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European Commission Sues Britain Over Phorm and Internet Privacy

European Commission Sues Britain Over Phorm and Internet Privacy

The European Commission has launched an infringement case against the United Kingdom over Phorm behavioral advertising technology, saying the technology violates EU ePrivacy and personal data protection rules in the ways it targets online advertisements at individual Internet users.

“We have been following the Phorm case for some time and have concluded that there are problems in the way the UK has implemented parts of EU rules on the confidentiality of communications,” said EU Telecoms commissioner Viviane Reding, in a statement. “Technologies like internet behavioral advertising can be useful for businesses and consumers but they must be used in a way that complies with EU rules. These rules are there to protect the privacy of citizens and must be rigorously enforced by all Member States.”

Phorm’s ad-serving technology aims to deliver highly-targeting advertising to individual Internet users using deep packet inspection: essentially, working in partnership with ISPs, Phorm looks at the content of essentially every bit of information destined for particular Internet users, analyses it, and then serves ads from its inventory to those users based on perceived similarities between the offered goods and services and a user’s online usage. Phorm maintains the data it collects are completely anonymous and cannot be tracked back to individual Internet users; nonetheless, Phorm’s technology has sparked controversy among technologists and consumer activists objecting to inspection and surveillance of their Internet usage.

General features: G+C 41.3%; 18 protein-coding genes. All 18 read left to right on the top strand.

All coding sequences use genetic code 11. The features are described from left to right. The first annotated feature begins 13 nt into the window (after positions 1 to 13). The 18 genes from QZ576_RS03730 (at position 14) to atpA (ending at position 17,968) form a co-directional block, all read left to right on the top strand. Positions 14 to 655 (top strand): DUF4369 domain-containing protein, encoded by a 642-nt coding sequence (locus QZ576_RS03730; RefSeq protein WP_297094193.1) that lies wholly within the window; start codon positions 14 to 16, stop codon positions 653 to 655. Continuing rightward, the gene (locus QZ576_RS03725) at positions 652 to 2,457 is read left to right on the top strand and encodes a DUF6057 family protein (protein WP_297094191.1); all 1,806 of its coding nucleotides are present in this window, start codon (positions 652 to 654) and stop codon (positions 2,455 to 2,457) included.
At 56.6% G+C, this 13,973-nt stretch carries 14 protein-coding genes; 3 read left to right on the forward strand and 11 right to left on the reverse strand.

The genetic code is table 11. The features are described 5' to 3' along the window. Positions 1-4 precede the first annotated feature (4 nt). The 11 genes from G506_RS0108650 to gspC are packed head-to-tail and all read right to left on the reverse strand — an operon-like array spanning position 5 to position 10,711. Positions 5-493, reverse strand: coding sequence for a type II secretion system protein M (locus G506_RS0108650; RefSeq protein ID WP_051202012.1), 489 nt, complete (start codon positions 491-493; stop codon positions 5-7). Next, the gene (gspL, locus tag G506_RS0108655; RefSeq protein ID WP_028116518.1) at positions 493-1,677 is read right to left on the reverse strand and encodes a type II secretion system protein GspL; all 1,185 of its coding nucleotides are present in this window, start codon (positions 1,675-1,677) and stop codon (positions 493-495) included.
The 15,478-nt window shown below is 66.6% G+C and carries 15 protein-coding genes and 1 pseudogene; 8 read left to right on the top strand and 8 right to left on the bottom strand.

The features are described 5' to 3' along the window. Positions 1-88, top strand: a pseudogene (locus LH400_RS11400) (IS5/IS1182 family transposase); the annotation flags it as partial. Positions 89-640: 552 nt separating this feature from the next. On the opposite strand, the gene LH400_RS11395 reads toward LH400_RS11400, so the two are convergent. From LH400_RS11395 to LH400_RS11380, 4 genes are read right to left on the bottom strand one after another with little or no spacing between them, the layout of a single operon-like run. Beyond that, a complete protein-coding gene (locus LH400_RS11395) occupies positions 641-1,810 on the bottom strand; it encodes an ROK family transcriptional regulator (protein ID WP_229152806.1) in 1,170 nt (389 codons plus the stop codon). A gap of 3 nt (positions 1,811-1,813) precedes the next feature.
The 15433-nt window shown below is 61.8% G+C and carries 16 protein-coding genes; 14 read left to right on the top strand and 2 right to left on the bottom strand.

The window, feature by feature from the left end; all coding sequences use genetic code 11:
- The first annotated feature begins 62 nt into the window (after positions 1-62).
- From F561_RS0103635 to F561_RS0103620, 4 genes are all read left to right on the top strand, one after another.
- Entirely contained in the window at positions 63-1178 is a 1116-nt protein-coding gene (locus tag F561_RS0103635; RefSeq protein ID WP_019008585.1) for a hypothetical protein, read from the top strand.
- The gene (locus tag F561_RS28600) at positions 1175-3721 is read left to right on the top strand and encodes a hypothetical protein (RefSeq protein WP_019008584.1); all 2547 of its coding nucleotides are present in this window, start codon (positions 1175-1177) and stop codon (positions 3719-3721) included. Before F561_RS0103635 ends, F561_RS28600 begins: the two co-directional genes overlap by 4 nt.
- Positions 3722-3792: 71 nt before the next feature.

Last year, BT admitted to conducting limited tests of Phorm technology in 2006 and 2007 without informing its customers; it also conducted an invitation-only test of Phorm at the end of 2008.

Britain has two months to respond to the charges. The European Commission is calling on the UK to change its laws to honor EU confidentiality rules; in particular, the EC is concerned that under UK regulations interception of Internet traffic is considered legal of an ISP could reasonably believe consent had been given. The EC is also concerned the UK does not have a national regulatory authority to deal with the technology and privacy issues.

If the UK does not comply, the EC can bring the matter to the European Court of Justice, which, in theory, could force the UK to change its laws.

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